You have no idea where other people’s starting lines were or where their finish line will be.

Thanks for reading friends! Have a great day!

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4 thoughts on “Scarcity, Jealousy, and Comparison

  1. Elle says:

    So glad you’ve been able to identify habits that cause you more stress and anxiety. Every time I read your blog posts I think “she is living her own authentic life”. You’ve taken the time to figure out what you and your family need right now! You’ve adjusted your work. You’re improving an important room in your home. Grandma Jo takes the kids so you and Craig can have some couple time and enjoy mountain bike riding.

    It is my hope for you, that soon you see THIS picture of your life as THE life to live today and are able to let go of the compare/contrast. I was 33 when I got there. The year my Dad died. The year that made me decide what was important and what was not.

    If someday you go back to school? Great. If not? Great! Nursing is a terrific career at every educational level.

    You live an active lifestyle. If you lose weight? Great. If not? Oh well. You are active and that is more important than a few pounds.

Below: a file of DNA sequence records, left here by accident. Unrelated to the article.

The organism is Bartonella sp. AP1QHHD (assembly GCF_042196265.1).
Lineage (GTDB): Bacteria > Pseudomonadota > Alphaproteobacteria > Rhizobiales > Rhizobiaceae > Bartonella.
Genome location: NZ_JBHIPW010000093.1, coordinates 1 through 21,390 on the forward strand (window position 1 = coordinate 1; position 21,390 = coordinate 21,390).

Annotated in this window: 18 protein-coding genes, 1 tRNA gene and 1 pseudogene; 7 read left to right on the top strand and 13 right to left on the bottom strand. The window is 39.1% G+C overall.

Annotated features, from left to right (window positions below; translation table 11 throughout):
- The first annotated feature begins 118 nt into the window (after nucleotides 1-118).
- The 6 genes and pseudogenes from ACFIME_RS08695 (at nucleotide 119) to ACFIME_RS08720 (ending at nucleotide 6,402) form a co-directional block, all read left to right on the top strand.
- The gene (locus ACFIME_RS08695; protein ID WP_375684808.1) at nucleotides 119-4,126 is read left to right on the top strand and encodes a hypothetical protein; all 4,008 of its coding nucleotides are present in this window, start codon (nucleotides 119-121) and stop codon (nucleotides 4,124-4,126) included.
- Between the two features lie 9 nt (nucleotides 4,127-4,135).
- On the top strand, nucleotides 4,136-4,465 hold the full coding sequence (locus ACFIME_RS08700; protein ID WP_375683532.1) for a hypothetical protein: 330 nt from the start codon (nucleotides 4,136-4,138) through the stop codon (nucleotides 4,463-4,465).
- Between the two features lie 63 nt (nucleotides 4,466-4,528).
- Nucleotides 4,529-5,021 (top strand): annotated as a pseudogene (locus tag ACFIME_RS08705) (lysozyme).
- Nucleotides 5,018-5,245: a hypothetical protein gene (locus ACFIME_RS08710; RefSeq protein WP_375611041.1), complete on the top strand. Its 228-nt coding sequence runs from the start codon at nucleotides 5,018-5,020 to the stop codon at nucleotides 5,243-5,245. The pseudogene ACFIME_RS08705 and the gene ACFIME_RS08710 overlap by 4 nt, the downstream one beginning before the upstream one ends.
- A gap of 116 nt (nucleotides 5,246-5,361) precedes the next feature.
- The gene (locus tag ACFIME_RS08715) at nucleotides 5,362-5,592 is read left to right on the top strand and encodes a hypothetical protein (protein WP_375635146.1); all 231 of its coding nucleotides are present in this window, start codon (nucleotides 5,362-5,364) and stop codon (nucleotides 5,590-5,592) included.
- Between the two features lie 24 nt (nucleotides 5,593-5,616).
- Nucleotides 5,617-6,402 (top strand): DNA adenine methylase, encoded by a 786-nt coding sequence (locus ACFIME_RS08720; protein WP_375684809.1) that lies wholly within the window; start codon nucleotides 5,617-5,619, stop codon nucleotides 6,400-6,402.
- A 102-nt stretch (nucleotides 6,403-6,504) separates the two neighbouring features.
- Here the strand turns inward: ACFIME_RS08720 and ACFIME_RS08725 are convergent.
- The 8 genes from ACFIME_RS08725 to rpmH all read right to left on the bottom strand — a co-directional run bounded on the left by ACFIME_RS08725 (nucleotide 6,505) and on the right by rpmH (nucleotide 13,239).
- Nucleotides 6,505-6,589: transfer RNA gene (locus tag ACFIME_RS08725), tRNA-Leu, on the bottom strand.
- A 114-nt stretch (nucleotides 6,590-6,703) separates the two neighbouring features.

I hope you have a fantastic weekend and some great patients at work!

  2. Candy says:

    When I’m driving somewhere, I’ll often find myself checking the rear view mirror to see if someone’s gaining on me, then speed up to get ‘there’ first. I’ll tell myself “just drive your own car”! It takes some concentration to drive your own car. After reading your post today, it seems that “drive your own car” is a good analogy for what we need to be doing in our lives. Just my thoughts … so go and “drive YOUR own car”, and enjoy the ride!

  3. Ellie says:

    Sounds like you are making good progress on a thorny issue for many of us! This can be a lifelong struggle but the more you can conquer it the easier it becomes.